We May Have Gravely Underestimated The Threat of ‘Dead Zones’ in The World’s Oceans

We May Have Gravely Underestimated The Threat of ‘Dead Zones’ in The World’s Oceans

SOURCE: Science Alert DATE: December 14, 2019 SNIP: Scientists call them ‘dead zones’: vast expanses of ocean water that contain little or no oxygen, making it almost impossible for many marine life-forms to survive within them. These giant ecological hazards – which have dramatically expanded in both number and volume in recent decades – are now extending beyond the sea into freshwater sources on land, and according to a new study, we may have underestimated the size of the problem. The conventional view on dead zones (aka oxygen minimum zones [OMZs] and sometimes also called ‘shadow zones’) is that their hypoxic conditions are produced when excess nutrient pollution from human activities flows into coastal waters, encouraging the growth of algae blooms, which in turn decompose into organic material that sinks to the seafloor. As that organic material slowly plummets into the abyss, it attracts and consumes oxygen in a process that deprives marine life of the same vital resource. This overall process is viewed as the primary cause of dead zones, but there could be another important factor behind the problem that we’ve overlooked until now, according to an international team of researchers led by biogeochemist Sabine Lengger from the University of Plymouth, UK. “Our study shows that organic matter that sinks to the seafloor is not just coming from the sea surface, but includes a major contribution from bacteria that live in the dark ocean and can fix carbon as well,” Lengger says. “Existing models could be missing out on a key contribution as a result of which people have underestimated the extent of the oxygen depletion we...
The Ocean Is Losing Its Breath

The Ocean Is Losing Its Breath

SOURCE: Scripps Institution of Oceanography DATE: January 4, 2018 SNIP: In the past 50 years, the amount of water in the open ocean with zero oxygen has gone up more than fourfold. In coastal water bodies, including estuaries and seas, low-oxygen sites have increased more than 10-fold since 1950. Scientists expect oxygen to continue dropping even outside these zones as Earth warms. To halt the decline, the world needs to rein in both climate change and nutrient pollution, an international team of scientists including Lisa Levin, a biological oceanographer at Scripps Institution of Oceanography at the University of California San Diego, asserted in a new paper published Jan. 4 in Science. In areas traditionally called “dead zones,” like those in Chesapeake Bay and the Gulf of Mexico, oxygen plummets to levels so low many animals suffocate and die. As fish avoid these zones, their habitats shrink and they become more vulnerable to predators or fishing. But the problem goes far beyond “dead zones,” the authors point out. Even smaller oxygen declines can stunt growth in animals, hinder reproduction and lead to disease or even death. It also can trigger the release of dangerous chemicals such as nitrous oxide, a greenhouse gas up to 300 times more powerful than carbon dioxide, and toxic hydrogen sulfide. While some animals can thrive in dead zones, overall biodiversity falls. Climate change is the key culprit in the open ocean. Warming surface waters make it harder for oxygen to reach the ocean interior. Furthermore, as the ocean as a whole gets warmer, it holds less oxygen. In coastal waters, excess nutrient pollution from land...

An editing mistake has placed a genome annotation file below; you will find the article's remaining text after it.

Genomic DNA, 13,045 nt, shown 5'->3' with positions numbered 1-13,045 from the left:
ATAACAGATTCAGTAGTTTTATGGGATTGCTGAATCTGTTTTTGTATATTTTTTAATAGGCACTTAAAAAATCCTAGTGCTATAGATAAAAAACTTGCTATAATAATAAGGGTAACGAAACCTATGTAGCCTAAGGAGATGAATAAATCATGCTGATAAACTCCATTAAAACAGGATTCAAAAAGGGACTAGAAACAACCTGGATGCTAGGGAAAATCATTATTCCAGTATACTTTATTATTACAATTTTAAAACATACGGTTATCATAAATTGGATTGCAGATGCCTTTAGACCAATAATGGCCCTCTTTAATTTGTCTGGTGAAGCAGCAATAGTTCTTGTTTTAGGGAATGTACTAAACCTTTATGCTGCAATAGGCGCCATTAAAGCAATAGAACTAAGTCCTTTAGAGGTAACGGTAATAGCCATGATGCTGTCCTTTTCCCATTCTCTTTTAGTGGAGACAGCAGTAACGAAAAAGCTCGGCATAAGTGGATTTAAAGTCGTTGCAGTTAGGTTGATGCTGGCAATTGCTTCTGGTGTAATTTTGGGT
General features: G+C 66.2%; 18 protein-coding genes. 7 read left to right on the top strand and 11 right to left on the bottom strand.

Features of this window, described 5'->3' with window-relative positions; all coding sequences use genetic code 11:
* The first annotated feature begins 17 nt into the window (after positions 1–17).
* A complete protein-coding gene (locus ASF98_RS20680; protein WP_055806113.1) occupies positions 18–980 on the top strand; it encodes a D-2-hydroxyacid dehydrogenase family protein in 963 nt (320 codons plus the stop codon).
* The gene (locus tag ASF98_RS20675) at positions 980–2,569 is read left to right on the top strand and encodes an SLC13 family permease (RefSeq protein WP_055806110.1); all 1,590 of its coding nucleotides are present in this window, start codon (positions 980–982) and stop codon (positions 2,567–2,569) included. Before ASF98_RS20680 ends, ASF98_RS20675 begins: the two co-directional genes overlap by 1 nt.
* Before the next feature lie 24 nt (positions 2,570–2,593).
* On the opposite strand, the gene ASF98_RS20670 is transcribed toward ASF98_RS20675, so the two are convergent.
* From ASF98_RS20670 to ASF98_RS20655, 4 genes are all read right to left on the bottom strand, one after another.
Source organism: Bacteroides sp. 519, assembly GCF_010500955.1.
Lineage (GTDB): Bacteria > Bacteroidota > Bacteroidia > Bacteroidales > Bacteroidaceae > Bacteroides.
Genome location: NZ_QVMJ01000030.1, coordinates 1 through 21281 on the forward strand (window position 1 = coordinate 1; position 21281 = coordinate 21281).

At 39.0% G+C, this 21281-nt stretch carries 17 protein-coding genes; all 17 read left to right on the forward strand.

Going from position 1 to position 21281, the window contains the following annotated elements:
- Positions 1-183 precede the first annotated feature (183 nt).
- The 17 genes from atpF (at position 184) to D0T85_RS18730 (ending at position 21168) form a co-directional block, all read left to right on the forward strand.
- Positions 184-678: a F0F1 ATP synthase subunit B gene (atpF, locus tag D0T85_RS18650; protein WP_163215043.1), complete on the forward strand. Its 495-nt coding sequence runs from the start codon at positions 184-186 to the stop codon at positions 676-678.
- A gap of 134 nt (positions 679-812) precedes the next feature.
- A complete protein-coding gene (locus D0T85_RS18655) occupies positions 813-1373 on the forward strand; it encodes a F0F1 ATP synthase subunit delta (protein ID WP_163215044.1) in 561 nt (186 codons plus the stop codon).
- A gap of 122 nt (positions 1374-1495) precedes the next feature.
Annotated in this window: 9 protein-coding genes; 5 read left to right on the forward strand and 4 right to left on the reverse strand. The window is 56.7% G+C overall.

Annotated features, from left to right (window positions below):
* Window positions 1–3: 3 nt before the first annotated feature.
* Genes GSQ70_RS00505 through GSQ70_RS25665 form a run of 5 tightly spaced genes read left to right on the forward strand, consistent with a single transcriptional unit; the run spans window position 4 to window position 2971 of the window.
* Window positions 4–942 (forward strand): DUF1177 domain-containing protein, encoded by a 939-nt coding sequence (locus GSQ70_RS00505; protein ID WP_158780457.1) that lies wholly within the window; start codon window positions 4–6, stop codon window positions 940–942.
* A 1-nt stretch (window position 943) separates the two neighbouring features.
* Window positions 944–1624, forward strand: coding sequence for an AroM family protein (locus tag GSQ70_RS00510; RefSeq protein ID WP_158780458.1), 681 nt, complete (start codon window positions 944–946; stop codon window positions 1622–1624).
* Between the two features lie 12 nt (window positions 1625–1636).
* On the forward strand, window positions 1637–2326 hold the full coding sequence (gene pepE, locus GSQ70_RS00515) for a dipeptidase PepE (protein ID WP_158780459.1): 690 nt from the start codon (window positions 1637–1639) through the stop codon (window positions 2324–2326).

Ocean oxygen decline greater than predicted

Ocean oxygen decline greater than predicted

SOURCE: Climate News Network DATE: May 10, 2017 SNIP: US scientists who have been warning that warmer oceans are more likely to be poorer in dissolved oxygen have now sounded the alarm: ocean oxygen levels are indeed falling, and seemingly falling faster than the corresponding rise in water temperature. That colder water can hold more dissolved gas than warmer water is a commonplace of physics: it is one reason why polar seas are teeming with marine life and tropical oceans are blue, clear and often relatively impoverished. In 2013, an international consortium of marine scientists warned that oxygen levels in the oceans could fall by between 1% and 7% by the century’s end. And this could, other scientists predicted, lead to what they politely called “respiratory stress” “The trend of oxygen falling is about two to three times faster than what we predicted from the decrease of solubility associated with ocean warming,” says Takamitsu Ito, of the School of Earth and Atmospheric Sciences at the Georgia Institute of Technology, who led the...
Carbon pollution is suffocating ocean life and speeding up the next mass extinction

Carbon pollution is suffocating ocean life and speeding up the next mass extinction

SOURCE: Think Progress DATE: May 8, 2017 SNIP: Depletion of dissolved oxygen in our oceans, which can cause dead zones, is occurring much faster than expected, a new study finds. And by combining oxygen loss with ever-worsening ocean warming and acidification, humans are re-creating the conditions that led to the worst-ever extinction, which killed over 90 percent of marine life 252 million years ago. Scientists have long predicted that as carbon pollution warms the globe, the amount of oxygen in our oceans would drop, since warmer water can’t hold as much dissolved gas as colder water. But what is especially worrisome about this new research is how quickly it is happening. “The trend of oxygen falling is about two to three times faster than what we predicted from the decrease of solubility associated with the ocean warming,” said lead researcher Prof. Taka Ito. “This is most likely due to the changes in ocean circulation and mixing associated with the heating of the near-surface waters and melting of polar...